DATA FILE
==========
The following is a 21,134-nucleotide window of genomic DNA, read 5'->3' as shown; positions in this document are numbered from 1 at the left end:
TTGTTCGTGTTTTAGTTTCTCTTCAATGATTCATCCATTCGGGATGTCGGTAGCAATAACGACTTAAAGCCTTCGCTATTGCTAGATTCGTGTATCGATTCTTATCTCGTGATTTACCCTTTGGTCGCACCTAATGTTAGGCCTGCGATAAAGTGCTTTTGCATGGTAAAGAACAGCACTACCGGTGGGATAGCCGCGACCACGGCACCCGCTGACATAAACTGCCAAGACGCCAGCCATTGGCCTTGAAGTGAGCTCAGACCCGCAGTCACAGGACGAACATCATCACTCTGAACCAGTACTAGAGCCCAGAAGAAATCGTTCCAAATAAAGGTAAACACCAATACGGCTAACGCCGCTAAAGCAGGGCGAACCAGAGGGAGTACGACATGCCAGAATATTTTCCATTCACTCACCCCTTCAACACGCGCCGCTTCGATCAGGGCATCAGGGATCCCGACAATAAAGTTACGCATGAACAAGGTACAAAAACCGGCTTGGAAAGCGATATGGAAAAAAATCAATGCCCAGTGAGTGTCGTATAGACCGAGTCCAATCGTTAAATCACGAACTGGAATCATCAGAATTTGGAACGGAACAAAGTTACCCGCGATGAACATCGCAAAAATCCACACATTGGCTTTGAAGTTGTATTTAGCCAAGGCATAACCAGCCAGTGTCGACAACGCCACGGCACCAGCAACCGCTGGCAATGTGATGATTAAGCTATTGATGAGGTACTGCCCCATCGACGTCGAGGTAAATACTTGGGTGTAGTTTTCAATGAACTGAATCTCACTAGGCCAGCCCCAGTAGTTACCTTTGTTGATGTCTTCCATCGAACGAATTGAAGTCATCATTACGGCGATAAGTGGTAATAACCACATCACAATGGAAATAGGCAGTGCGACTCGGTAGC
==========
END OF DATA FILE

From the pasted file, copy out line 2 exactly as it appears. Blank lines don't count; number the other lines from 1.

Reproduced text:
TTGTTCGTGTTTTAGTTTCTCTTCAATGATTCATCCATTCGGGATGTCGGTAGCAATAACGACTTAAAGCCTTCGCTATTGCTAGATTCGTGTATCGATTCTTATCTCGTGATTTACCCTTTGGTCGCACCTAATGTTAGGCCTGCGATAAAGTGCTTTTGCATGGTAAAGAACAGCACTACCGGTGGGATAGCCGCGACCACGGCACCCGCTGACATAAACTGCCAAGACGCCAGCCATTGGCCTTGAAGTGAGCTCAGACCCGCAGTCACAGGACGAACATCATCACTCTGAACCAGTACTAGAGCCCAGAAGAAATCGTTCCAAATAAAGGTAAACACCAATACGGCTAACGCCGCTAAAGCAGGGCGAACCAGAGGGAGTACGACATGCCAGAATATTTTCCATTCACTCACCCCTTCAACACGCGCCGCTTCGATCAGGGCATCAGGGATCCCGACAATAAAGTTACGCATGAACAAGGTACAAAAACCGGCTTGGAAAGCGATATGGAAAAAAATCAATGCCCAGTGAGTGTCGTATAGACCGAGTCCAATCGTTAAATCACGAACTGGAATCATCAGAATTTGGAACGGAACAAAGTTACCCGCGATGAACATCGCAAAAATCCACACATTGGCTTTGAAGTTGTATTTAGCCAAGGCATAACCAGCCAGTGTCGACAACGCCACGGCACCAGCAACCGCTGGCAATGTGATGATTAAGCTATTGATGAGGTACTGCCCCATCGACGTCGAGGTAAATACTTGGGTGTAGTTTTCAATGAACTGAATCTCACTAGGCCAGCCCCAGTAGTTACCTTTGTTGATGTCTTCCATCGAACGAATTGAAGTCATCATTACGGCGATAAGTGGTAATAACCACATCACAATGGAAATAGGCAGTGCGACTCGGTAGC